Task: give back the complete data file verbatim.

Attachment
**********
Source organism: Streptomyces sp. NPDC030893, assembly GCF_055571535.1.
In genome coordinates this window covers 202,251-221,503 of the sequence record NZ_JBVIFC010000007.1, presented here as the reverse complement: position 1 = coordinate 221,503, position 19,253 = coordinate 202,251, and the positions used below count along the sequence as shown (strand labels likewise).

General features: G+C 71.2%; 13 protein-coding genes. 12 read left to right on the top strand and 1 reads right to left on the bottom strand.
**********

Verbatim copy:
Source organism: Streptomyces sp. NPDC030893, assembly GCF_055571535.1.
In genome coordinates this window covers 202,251-221,503 of the sequence record NZ_JBVIFC010000007.1, presented here as the reverse complement: position 1 = coordinate 221,503, position 19,253 = coordinate 202,251, and the positions used below count along the sequence as shown (strand labels likewise).

General features: G+C 71.2%; 13 protein-coding genes. 12 read left to right on the top strand and 1 reads right to left on the bottom strand.